By all pop-culture and entertainment-industry measures, Ann Hsu is a huge star in Taiwan. She’s won a Golden Bell Award, the Taiwanese equivalent of an Emmy, for her role in The Way We Were, and she’s been nominated twice for a Golden Horse Award, Taiwan’s version of the Academy Award: Once for a best new performer in 2014’s Design 7 Love, and again last night, for best leading performer in The Tag-Along. What, then, drew the 32-year-old former model to a guest-starring role on Fresh Off the Boat this summer?
“I love Ken Jeong! I really love him!” Hsu, who also goes by Hsu Wei-ning, exclaimed. Guest star Jeong plays Louis’s (Randall Park) brother, and Hsu plays his fiancée, Margaret, who marries him in the season-three premiere, which was shot on location in Taipei (read the backstory on the premiere here). “My friends all know that I want to act with him. They are like seriously? He’s so famous in Taiwan because of The Hangover. I really can’t believe it.”
Fresh Off the Boat is Hsu’s first stab at comedy, an area she’s always wanted to explore. Producers scouting for Taipei locations were also looking to cast for the role while they were there, and asked local producers for recommendations. Hsu’s name was on the list. “I wanted it to be someone from Taiwan, someone famous,” executive producer Melvin Mar said. “I get these names and I start Googling.” He recalls standing on a corner in the city’s Da’an District when he asked, “Who’s this Ann Hsu?” A friend replied, “She’s super-famous — turn around!”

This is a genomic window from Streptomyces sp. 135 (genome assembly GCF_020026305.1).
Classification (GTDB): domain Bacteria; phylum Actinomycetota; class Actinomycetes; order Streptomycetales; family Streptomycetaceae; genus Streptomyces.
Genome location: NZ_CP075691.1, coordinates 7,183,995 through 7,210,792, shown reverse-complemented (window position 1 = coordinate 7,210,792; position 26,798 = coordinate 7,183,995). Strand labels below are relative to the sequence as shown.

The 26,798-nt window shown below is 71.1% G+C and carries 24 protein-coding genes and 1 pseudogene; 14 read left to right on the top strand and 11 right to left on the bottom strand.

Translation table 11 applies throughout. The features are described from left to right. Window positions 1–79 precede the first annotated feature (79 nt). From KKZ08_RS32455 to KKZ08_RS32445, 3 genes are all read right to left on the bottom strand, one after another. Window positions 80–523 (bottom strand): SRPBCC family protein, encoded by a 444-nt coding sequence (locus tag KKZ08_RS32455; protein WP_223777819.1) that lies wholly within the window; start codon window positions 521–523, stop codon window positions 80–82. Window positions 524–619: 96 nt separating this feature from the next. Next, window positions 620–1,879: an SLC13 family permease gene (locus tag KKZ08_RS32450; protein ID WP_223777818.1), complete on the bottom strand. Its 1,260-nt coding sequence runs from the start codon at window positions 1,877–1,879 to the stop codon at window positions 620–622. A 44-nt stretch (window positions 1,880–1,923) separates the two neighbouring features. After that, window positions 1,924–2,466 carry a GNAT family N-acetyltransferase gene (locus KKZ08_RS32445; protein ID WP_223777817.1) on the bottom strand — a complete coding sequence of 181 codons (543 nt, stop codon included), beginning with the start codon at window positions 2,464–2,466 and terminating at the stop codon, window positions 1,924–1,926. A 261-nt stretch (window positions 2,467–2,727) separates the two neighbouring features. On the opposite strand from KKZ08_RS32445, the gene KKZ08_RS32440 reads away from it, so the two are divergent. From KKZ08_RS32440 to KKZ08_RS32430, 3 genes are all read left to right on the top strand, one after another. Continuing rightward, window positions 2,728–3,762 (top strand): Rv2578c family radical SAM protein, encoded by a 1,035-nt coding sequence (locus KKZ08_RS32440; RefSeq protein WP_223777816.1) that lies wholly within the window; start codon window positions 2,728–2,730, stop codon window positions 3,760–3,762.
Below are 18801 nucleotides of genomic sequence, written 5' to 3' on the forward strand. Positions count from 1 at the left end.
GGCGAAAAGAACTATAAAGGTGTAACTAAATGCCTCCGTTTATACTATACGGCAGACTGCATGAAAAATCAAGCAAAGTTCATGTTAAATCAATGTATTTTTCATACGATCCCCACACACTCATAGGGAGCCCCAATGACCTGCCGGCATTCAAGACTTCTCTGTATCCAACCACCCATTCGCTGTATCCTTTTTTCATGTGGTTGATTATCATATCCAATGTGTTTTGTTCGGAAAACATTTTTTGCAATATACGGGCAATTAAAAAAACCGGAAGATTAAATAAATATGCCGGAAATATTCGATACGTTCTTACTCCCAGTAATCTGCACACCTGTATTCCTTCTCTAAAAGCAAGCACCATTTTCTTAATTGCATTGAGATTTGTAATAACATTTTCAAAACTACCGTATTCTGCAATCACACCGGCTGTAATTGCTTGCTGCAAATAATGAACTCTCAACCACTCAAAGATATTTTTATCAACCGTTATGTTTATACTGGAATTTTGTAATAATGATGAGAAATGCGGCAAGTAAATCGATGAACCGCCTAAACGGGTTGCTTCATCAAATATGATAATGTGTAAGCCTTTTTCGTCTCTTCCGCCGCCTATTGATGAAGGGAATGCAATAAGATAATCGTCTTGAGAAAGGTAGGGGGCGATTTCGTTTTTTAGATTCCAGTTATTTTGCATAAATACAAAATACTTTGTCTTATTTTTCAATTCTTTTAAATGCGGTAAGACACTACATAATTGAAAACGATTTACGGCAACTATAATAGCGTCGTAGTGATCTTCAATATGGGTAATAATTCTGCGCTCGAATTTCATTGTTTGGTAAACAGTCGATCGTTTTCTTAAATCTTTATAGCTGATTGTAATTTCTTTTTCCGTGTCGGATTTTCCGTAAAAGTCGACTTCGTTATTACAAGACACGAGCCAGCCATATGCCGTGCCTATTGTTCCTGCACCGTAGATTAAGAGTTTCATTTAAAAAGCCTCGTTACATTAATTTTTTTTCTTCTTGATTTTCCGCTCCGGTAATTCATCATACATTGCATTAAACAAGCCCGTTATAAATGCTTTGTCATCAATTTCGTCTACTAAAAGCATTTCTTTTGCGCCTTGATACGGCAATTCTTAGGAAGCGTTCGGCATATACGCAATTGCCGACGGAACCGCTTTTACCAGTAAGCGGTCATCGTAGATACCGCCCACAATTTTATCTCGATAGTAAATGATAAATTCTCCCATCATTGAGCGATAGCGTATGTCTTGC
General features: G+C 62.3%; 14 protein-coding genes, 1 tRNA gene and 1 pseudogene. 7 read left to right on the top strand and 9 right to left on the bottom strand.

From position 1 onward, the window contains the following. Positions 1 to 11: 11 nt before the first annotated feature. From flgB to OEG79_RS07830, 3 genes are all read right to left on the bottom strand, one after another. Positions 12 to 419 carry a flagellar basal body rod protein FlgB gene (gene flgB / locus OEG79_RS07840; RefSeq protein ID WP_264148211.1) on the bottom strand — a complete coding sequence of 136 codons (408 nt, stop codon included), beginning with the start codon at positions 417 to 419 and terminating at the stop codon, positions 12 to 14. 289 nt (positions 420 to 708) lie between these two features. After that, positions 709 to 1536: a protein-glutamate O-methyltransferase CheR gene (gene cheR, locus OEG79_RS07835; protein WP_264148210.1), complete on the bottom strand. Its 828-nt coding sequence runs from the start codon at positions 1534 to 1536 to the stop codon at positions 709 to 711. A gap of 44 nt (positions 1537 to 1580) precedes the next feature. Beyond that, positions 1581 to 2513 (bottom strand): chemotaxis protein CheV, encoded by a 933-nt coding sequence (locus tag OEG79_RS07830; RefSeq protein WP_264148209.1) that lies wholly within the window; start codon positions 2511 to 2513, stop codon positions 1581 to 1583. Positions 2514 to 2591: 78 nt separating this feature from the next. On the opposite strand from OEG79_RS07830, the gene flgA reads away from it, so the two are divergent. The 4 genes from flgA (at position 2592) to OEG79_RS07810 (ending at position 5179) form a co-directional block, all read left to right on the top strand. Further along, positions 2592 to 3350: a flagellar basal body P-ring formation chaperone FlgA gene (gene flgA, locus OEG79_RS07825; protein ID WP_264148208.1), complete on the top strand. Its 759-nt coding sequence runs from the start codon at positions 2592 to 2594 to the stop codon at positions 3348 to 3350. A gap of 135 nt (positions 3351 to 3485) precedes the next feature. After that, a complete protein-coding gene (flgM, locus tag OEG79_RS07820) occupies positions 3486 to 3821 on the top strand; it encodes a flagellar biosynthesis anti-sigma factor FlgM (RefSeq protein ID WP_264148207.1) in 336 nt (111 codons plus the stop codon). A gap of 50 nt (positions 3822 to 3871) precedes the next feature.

Hsu’s face was staring at Mar from a billboard cosmetics ad. Mar got in touch with her manager, who arranged a Skype call. “She was really funny when I talked to her,” Mar explained. “She has this cool, bubbly thing about her. You instantly recognize her star power.”
Hsu, who is of Taiwanese and Italian descent, told Mar she would love to be a part of the ABC sitcom, which is hugely popular in Taiwan. “It’s very funny and it’s also a lot like my family,” she told Vulture, with some translation assistance from her manager, Lyn Fang. “My grandmother is like Jessica. She’s about free air-conditioning and fighting with vendors for more spring onions. Louis is just like my grandfather: mild and good-tempered.”
When Mar told her she would be playing opposite Jeong, “She had a moment,” he said. Hsu never quite got over it. “I finished the script immediately after I got it and I couldn’t stop imagining how I would act,” she said, of filming her first scene with Jeong at the Grand Hotel, a Taipei landmark. “How can you act when you are face-to-face with Ken? I might have to hold him and cry.”
After the three-day shoot in Taipei, Hsu visited Los Angeles for the first time to film other scenes, including a reenactment of Ghost (a running joke throughout the episode). If Hsu were at all concerned about breaking into comedy, she’s already made one, well-connected fan. “I was very impressed with Ann Hsu’s comedy skills,” Jeong said. “I ruined many a take that night, and I haven’t laughed that hard in a long time.”